GAZA: Life has never seemed so grim for the Mustafas, a family of seven cramped into a two-room hovel in Gaza’s Jabalya refugee camp.
Seven years into an Israeli blockade and 10 months into a crippling Egyptian one, Gaza’s economic growth has evaporated and unemployment soared to almost 40 percent by the end of 2013.
Opposition to the Hamas militant group which runs the Gaza Strip has led its neighbors to quarantine the enclave, shutting residents out of the struggling Middle East peace process and leaving them with plenty of parties to blame.
Living on U.N. handouts of rice, flour, canned meat and sunflower oil, with limited access to proper health care or clean water, families like the Mustafas – seemingly permanent refugees from ancestral lands now part of Israel – have no money, no jobs and no hope.
“We’re drowning ... We feel like the whole world is on top of us. I turn on the TV and I see the lifestyles on there, and I think, God help me leave this place,” said Tareq, 22.
The Mustafas often must pick up and move when rain floods their low-lying home – even on a sunny day, it’s lined with slick, smelly mildew. They stand in the dark, as 12-hour power cuts are now the norm throughout Gaza due to scant fuel.
“There’s no money for university or to get married. There’s not even enough to spend outside the house so we can escape a little. What kind of life is this?” Tareq asks.
Well over half of the Gaza Strip’s residents receive food from the United Nations, and the number is on the rise.
UNRWA, the U.N. Refugee Works Agency devoted to feeding and housing the refugees, told Reuters it was now feeding some 820,000, up by 40,000 in the last year. The U.N.’s World Food Program gives food aid to some 180,000 other residents.
More than 1.2 million of 1.8 million Gazans are refugees or their descendants who fled or were driven from land that became part of Israel in the war of its foundation in 1948.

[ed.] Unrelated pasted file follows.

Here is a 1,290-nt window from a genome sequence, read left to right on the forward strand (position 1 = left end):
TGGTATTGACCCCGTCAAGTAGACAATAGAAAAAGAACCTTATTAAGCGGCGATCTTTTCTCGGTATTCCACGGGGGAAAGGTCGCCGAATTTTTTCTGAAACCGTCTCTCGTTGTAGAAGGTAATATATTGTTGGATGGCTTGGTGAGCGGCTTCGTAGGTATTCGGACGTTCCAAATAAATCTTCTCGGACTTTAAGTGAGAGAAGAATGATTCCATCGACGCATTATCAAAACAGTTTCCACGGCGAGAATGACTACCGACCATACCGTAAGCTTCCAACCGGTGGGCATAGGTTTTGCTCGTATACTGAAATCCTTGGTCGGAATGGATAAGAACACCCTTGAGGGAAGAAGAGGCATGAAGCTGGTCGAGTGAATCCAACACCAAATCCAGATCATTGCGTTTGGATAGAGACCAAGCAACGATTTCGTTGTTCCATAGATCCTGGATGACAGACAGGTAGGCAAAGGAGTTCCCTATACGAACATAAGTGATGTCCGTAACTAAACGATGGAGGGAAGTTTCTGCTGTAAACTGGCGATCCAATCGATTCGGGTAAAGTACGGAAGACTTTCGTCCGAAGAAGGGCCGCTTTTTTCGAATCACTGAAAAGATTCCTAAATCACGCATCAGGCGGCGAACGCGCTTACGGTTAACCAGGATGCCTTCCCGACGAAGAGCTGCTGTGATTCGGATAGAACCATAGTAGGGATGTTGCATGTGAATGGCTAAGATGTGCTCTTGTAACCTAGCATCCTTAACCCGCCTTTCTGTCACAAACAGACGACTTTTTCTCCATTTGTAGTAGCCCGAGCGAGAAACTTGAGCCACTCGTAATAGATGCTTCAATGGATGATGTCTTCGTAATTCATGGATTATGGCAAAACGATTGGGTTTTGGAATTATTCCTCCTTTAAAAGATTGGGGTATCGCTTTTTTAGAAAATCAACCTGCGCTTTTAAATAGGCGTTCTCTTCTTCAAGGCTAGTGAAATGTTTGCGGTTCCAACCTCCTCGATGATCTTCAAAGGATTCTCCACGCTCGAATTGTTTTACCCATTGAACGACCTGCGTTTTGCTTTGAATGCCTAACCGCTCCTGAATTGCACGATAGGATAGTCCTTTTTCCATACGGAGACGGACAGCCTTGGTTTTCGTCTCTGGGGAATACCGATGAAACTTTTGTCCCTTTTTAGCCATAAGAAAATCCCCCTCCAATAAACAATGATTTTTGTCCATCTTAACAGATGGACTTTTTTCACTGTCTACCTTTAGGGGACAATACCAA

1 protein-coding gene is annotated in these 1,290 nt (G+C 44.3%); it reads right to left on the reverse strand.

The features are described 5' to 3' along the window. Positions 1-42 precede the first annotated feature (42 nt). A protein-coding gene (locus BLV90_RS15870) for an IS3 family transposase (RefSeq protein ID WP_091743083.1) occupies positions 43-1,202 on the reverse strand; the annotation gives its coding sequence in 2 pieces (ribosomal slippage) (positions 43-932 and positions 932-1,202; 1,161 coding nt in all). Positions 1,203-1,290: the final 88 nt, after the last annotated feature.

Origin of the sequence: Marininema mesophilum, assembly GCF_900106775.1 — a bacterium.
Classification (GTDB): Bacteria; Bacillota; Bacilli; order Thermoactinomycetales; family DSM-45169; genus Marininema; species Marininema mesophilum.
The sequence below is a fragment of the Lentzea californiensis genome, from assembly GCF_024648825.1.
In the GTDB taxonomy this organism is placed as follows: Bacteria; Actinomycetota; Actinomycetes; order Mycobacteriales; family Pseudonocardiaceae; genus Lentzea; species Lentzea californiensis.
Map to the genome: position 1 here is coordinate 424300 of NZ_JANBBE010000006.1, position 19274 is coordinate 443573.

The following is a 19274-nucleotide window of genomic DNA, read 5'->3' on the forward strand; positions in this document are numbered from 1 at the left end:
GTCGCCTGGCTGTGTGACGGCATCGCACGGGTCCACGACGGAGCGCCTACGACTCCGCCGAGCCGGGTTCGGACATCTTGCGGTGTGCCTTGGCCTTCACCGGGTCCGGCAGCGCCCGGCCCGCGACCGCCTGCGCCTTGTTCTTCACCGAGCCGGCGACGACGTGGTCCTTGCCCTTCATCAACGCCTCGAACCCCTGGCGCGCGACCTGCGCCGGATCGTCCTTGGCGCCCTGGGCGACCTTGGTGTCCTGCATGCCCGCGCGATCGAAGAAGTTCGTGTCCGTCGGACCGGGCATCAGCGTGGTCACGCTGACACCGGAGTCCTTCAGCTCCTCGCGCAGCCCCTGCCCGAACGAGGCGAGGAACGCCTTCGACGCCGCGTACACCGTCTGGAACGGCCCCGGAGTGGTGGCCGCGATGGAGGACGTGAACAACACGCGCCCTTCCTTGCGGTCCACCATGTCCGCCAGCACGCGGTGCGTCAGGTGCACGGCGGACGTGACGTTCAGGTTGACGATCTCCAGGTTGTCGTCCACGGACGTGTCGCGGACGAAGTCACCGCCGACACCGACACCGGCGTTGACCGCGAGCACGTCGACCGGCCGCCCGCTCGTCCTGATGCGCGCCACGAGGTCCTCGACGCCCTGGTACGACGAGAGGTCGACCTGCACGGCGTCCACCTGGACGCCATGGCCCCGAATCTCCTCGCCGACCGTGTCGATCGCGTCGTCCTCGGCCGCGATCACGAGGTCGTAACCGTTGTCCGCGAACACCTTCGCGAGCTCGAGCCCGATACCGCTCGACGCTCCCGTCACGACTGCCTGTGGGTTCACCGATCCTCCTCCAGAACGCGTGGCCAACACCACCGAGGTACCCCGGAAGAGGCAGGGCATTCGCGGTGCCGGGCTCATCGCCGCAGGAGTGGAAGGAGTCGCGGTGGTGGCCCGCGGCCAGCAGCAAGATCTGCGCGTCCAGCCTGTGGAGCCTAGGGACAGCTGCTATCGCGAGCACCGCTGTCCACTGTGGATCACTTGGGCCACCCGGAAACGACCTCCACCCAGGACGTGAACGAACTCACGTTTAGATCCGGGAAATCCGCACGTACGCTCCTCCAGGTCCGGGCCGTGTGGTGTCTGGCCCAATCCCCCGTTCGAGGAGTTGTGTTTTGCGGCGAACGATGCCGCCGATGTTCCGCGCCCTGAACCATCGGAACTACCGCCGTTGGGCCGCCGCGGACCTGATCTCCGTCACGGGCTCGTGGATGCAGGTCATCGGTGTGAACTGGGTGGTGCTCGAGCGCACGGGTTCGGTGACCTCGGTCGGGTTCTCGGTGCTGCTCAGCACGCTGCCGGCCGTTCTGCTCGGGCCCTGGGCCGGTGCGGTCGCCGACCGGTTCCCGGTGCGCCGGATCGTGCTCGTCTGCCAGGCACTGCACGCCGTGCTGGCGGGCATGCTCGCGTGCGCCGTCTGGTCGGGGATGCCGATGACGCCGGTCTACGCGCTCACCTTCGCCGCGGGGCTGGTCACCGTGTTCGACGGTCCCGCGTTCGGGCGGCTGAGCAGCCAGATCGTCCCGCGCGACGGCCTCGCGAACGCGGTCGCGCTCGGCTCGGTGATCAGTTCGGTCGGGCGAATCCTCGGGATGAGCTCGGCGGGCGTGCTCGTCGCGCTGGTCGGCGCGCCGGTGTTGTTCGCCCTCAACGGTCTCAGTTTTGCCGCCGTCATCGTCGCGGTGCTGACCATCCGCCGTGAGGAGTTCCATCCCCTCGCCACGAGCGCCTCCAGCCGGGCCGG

As decades passed, the hand of occupation variously clenched or relaxed through wars and uprisings. Groups of tents slowly morphed into concrete ghettos – eight camps in total – where chances for change feel as narrow as the claustrophobic alleys.
“Gaza just seems to keep descending further into poverty and de-development of the economy,” said Scott Anderson, deputy director of operations at UNRWA, noting that the level of aid dependency faced by Gaza has few parallels in the world.
“In terms of economic shock to a population, probably somewhere like Sierra Leone might be the only place where people experience what the people of Gaza experience on a daily basis,” he told Reuters.
The crisis is pulling down the Strip’s most vulnerable, not just among its poor but also its sick. While basic health and economic indicators outstrip much of Africa, the rising level of aid dependency and sense of confinement takes a constant toll.
Eman Shannan, who runs a support group for cancer patients and writes about Gaza life, told Reuters that treatment for the disease has been rendered agonizing by travel curbs at the Egyptian border, a lack of medicine and careless officialdom.
“We are headed for disaster. Five new cases come into the office every day ... Cancer doesn’t kill as much as the circumstances around us do. People can survive cancer, but not this,” said Shannan, herself a survivor.
There are 13,000 sufferers in the Strip and it is the second highest cause of death among Palestinians after heart disease.